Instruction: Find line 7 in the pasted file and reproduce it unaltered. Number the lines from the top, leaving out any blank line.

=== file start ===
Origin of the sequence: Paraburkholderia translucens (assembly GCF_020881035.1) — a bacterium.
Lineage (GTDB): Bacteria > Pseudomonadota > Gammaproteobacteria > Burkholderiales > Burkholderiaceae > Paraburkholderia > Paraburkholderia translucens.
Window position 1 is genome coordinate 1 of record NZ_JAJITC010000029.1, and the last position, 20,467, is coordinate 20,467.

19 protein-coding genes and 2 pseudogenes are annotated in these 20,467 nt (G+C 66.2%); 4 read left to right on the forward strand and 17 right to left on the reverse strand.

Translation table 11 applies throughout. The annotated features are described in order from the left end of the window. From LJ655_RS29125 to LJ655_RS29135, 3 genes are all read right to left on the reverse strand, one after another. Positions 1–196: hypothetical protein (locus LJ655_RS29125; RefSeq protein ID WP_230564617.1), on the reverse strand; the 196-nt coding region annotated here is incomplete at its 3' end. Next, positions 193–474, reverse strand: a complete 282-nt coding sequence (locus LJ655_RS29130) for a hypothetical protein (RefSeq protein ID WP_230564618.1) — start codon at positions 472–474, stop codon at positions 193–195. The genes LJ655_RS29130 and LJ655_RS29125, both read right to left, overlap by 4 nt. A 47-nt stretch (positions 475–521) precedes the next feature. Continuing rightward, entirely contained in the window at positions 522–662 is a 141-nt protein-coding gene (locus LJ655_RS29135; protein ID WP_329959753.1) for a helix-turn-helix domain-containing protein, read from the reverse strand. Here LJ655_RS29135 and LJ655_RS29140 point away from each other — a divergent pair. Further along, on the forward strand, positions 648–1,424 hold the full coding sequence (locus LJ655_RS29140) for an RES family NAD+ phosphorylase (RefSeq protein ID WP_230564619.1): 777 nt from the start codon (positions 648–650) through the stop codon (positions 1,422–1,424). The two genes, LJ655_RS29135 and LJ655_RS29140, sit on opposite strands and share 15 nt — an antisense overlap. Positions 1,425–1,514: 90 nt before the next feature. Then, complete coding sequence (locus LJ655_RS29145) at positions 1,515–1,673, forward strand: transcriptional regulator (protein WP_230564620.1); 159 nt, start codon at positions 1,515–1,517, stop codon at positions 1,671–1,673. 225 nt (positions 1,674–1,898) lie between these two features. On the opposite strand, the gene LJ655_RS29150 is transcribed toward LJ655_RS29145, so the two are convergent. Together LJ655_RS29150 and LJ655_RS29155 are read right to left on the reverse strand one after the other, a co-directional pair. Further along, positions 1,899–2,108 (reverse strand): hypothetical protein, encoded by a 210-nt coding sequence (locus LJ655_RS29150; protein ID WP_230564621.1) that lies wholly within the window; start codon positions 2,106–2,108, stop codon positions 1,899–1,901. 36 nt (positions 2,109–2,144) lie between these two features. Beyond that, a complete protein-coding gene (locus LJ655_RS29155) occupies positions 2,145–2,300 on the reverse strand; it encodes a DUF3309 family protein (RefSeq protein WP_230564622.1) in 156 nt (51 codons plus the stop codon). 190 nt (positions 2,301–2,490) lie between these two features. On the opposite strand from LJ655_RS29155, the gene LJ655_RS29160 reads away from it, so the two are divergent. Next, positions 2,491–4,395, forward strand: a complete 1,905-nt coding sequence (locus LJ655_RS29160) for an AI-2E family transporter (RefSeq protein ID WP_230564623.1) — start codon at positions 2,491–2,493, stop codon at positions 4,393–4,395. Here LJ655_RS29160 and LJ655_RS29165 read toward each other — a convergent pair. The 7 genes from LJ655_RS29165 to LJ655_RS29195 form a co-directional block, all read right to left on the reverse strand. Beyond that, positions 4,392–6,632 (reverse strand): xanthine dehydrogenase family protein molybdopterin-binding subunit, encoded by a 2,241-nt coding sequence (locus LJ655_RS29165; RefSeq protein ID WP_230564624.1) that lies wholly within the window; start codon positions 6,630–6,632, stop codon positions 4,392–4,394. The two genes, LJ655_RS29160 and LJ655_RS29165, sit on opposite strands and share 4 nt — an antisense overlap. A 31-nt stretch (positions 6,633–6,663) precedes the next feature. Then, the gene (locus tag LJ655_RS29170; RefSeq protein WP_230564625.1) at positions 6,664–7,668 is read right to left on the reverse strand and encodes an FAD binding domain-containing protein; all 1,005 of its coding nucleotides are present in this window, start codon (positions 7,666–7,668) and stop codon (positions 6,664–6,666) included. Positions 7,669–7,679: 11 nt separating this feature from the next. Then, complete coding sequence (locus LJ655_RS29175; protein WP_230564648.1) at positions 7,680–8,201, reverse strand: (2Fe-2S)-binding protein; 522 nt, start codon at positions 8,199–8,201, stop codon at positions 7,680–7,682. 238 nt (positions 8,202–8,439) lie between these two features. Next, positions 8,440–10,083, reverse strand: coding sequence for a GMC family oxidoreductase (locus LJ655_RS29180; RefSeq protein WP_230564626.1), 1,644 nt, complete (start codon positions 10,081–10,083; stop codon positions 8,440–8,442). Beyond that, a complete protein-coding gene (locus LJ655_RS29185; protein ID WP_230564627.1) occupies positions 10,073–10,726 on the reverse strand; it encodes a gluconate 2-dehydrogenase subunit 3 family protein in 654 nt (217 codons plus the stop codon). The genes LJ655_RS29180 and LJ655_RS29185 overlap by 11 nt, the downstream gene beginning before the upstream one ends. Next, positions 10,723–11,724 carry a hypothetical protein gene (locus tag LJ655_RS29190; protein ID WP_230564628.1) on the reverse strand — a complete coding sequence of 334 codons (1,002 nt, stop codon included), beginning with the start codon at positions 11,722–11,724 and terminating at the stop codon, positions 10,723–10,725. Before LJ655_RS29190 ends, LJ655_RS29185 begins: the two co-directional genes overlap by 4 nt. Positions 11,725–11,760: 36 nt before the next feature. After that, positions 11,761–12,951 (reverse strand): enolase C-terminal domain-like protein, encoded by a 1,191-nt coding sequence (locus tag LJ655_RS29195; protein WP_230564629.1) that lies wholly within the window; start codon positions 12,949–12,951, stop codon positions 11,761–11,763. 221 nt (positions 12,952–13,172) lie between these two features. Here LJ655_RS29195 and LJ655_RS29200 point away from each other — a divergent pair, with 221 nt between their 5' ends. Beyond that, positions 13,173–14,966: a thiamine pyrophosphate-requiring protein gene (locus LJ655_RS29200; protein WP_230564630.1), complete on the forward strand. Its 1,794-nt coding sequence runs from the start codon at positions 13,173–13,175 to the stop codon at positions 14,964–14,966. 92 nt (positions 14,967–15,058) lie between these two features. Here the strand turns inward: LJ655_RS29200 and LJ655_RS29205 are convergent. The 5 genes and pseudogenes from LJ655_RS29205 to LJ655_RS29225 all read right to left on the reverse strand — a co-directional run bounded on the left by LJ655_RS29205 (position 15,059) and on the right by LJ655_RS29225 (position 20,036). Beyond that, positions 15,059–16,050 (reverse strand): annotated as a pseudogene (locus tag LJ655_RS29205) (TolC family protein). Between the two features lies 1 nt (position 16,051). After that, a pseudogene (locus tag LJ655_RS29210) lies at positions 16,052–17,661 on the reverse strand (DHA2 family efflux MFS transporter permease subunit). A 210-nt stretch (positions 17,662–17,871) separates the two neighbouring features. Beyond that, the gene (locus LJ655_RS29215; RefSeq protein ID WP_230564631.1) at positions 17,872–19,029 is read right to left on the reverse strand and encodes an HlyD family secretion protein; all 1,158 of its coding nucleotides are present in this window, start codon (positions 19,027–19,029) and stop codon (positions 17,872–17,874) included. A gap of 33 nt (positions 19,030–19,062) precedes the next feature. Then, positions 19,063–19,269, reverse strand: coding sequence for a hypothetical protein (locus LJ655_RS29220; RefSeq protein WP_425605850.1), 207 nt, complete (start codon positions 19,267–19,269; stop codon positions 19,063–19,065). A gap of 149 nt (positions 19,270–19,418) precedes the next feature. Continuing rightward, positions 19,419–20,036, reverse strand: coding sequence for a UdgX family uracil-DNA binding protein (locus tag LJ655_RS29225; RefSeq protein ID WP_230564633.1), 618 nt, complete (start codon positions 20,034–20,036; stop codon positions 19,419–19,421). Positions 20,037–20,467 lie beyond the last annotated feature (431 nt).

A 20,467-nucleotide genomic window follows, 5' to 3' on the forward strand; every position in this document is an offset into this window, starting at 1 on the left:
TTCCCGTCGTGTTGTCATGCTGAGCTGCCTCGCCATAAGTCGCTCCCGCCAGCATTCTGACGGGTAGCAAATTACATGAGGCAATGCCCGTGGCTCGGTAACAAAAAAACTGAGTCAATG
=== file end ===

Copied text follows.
TTCCCGTCGTGTTGTCATGCTGAGCTGCCTCGCCATAAGTCGCTCCCGCCAGCATTCTGACGGGTAGCAAATTACATGAGGCAATGCCCGTGGCTCGGTAACAAAAAAACTGAGTCAATG